MISSOULA — Over the final five minutes and 31 seconds of Montana's 62-58 loss to Northern Arizona on Saturday at Dahlberg Arena, the Grizzlies did not score a point.
UM's last seven possessions included two turnovers and 0-of-5 shooting from the field. Montana had just two offensive rebounds in the game — one in each half and none in the final 11 minutes of the contest.
Scoreless stretches have become commonplace this year for UM. The Grizzlies have only reached the 70-point mark once this year against a Division I team.
Northern Arizona ended the game on a 12-0 run.
"At the end of the day, you just got to have more energy and and be more aggressive down the stretch," UM head coach Travis DeCuire said. "We're not there right now."
Montana led by 17 points in the first half and was up 34-19 at halftime. The Grizzlies were up by 11 points with 14:35 left in the game.
Then, however, came the first of two runs by Northern Arizona.
Lumberjacks guard Cameron Shelton had 11 of his 15 points after halftime and helped key a 12-2 spurt that got NAU back in the game. Shelton's layup with 11:16 left capped the run and brought the Lumberjacks within a point. That was answered with a flurry of 3-pointers by Montana guards Josh Vazquez and Brandon Whitney.
Montana led 54-48 with 8:17 left and scored four points the rest of the way.
"We made a couple mistakes here and there where we turn the ball over or maybe didn't take the shot we really wanted or maybe didn't get a rebound when we should have," DeCuire said. "And that was taking the life out of us, and we've got to find ways to get through that."
As the season has progressed, Montana has steadfastly remained committed to running through long possessions in its half-court offense. According to KenPom.com, UM averages 18.4 seconds per offensive possession, which is 307th out of 347 NCAA Division I teams.
"Yeah, definitely, but we just want to get the best shot that we can at the end of the day," Griz point guard Brandon Whitney said when asked if they wanted to get shots off earlier in possessions. "If it has to take that long, then it does, but we would rather get it earlier in the shot clock."
There are two things at play with that statistic. First, Montana does not fly out into transition and has had very few long outlet passes following defensive rebounds this season. The Grizzlies have had 32 fast-break points in 10 games against Division I opponents this year. In those same games, their opponents have scored 100 points in transition.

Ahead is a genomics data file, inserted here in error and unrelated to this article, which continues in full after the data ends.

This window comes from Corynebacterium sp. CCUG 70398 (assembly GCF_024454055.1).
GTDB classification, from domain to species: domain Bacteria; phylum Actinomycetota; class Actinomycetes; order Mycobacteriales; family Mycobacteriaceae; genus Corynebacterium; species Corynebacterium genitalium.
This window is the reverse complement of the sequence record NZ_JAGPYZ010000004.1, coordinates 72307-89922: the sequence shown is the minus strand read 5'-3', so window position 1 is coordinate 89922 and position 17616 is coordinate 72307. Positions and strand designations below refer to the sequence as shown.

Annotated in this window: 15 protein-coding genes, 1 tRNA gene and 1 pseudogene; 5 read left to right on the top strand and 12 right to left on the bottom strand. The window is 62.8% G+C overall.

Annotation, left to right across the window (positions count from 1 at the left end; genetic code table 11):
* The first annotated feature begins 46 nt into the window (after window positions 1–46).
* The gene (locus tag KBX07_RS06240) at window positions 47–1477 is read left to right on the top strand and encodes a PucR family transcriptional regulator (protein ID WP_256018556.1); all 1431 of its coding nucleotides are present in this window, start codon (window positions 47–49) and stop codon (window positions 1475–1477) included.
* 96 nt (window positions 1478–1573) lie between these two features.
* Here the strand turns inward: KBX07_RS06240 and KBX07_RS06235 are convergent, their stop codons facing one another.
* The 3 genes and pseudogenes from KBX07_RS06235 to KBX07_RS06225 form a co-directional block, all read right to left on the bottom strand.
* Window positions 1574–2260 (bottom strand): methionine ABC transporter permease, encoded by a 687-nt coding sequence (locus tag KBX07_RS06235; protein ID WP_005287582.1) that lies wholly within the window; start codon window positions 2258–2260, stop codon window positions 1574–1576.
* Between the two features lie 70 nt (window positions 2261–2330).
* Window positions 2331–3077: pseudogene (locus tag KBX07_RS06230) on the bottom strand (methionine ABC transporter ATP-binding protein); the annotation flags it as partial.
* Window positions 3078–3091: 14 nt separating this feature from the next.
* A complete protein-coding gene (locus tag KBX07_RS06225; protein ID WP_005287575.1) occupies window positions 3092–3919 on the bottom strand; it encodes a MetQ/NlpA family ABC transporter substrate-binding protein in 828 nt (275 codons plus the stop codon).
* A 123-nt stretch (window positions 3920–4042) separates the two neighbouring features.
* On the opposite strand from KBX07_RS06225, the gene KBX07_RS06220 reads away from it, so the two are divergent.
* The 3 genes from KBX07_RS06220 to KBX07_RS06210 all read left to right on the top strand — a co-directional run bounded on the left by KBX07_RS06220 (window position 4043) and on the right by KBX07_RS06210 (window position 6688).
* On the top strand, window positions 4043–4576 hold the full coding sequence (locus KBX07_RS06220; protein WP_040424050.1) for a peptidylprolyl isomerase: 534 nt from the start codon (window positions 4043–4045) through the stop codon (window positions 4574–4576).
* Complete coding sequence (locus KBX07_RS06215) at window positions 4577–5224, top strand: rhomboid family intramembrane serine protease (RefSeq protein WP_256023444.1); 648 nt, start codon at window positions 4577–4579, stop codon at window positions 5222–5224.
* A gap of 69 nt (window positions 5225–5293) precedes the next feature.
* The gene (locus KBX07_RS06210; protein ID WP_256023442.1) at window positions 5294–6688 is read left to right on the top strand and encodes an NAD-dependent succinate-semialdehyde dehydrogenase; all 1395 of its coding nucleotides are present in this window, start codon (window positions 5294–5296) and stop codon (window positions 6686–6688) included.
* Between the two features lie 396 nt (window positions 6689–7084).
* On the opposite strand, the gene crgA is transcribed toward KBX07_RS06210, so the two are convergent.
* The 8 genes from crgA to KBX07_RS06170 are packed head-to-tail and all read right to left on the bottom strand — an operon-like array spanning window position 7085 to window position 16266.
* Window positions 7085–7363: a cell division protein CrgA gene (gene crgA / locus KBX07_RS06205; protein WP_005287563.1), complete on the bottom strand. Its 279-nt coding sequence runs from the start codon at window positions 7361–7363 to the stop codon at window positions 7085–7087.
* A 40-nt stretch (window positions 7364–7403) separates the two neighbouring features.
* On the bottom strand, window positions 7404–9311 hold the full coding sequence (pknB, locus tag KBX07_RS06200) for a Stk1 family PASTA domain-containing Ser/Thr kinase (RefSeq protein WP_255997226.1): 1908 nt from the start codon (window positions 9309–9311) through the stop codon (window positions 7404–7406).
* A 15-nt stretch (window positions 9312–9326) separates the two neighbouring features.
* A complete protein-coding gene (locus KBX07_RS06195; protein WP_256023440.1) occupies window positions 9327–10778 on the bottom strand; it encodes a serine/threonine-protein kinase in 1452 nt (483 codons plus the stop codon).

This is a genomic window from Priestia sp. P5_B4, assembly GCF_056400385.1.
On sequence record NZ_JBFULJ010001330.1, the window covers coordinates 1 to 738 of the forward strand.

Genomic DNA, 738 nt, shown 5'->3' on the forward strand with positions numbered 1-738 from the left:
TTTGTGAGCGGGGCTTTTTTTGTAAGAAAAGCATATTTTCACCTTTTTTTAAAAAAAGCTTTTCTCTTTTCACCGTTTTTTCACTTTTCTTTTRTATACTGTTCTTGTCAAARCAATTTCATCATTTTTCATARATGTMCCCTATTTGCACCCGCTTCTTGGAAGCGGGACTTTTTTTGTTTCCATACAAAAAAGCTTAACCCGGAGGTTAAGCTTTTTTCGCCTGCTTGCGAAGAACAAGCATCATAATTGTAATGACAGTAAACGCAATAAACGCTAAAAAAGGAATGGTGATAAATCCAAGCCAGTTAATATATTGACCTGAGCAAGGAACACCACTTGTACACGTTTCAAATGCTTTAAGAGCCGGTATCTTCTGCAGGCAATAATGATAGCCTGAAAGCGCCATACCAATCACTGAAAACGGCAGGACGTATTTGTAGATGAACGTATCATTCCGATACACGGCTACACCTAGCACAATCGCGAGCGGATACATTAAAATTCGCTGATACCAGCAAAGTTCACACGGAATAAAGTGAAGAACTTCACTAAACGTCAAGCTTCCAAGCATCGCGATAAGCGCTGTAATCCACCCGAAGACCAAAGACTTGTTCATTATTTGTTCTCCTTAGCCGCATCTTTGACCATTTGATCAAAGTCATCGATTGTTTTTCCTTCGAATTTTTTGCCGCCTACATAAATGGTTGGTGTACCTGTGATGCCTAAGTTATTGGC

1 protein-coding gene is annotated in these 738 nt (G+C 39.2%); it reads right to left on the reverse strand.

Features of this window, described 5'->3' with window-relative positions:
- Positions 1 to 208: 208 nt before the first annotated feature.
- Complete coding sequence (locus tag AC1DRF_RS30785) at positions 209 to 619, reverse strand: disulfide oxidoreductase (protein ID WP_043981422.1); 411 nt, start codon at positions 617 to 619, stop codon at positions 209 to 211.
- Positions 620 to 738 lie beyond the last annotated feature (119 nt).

Second, it takes the Grizzlies a very long time to run through their half-court sets and settle on a shot. This slows the game down immensely and can work if shots are going down at a high percentage.
That's important because the overall result from this style of play is fewer offensive possessions. Montana also turns the ball over at a fairly high rate (14.5 turnovers per game) and does not take very many 3-pointers, meaning its margin for missing shots and making mistakes is very small.
The only way the Grizzlies have been able to steal back possessions and points is on the back of their strong free-throw shooting and stingy defense.
"I'm not worried about the time of possession, I'd like to be faster and getting quicker shots, but that's hard to do when someone's doubling and you want to throw the ball into the post when they're helping on penetration," DeCuire said. "When you play off of penetration, you don't know if it's one, two, three, four, five passes before someone comes open.
"So yeah, you'd like to see it, but you just don't know when it is, and as a young team, you got to be willing to play with some patience when necessary."
For a program that has consistently been at the top of the conference and to lose players like Sayeed Pridgett and Kendal Manuel, regression perhaps should have been expected.
Even so, both the coaches and media picked UM near the top of the preseason Big Sky polls. Grizzly big man Michael Steadman was a preseason all-conference player.
But reality is starting to set in. The loss dropped the Grizzlies to 2-4 in Big Sky play, and they will head into a two-game series with Sacramento State on the road after splitting their home series against Northern Colorado and Northern Arizona.
Montana has the ability and the players to turn the season around, and the Griz are not far away. Their four Big Sky losses have come by a combined eight points, and there would be a very different perception of the team had they won even two of those.
Those losses, however, have all had similar themes of blown leads and a failure to close out teams late in games. Until Montana figures out those issues, close games — where the margins are razor thin and a young team still figuring each other out is at a disadvantage — will continue.
"You got to have some success," DeCuire said. "And as you do that, you start to have more confidence."
NOTES: Whitney set a career high with 22 points on 11 shots, including 4-of-5 shooting from behind the 3-point line ... The Grizzlies assisted on 11 of 21 field goals ... UM had 14 turnovers, NAU had just nine ... Nik Mains, who did not play on Thursday, had 17 points on 6-of-9 shooting for Northern Arizona.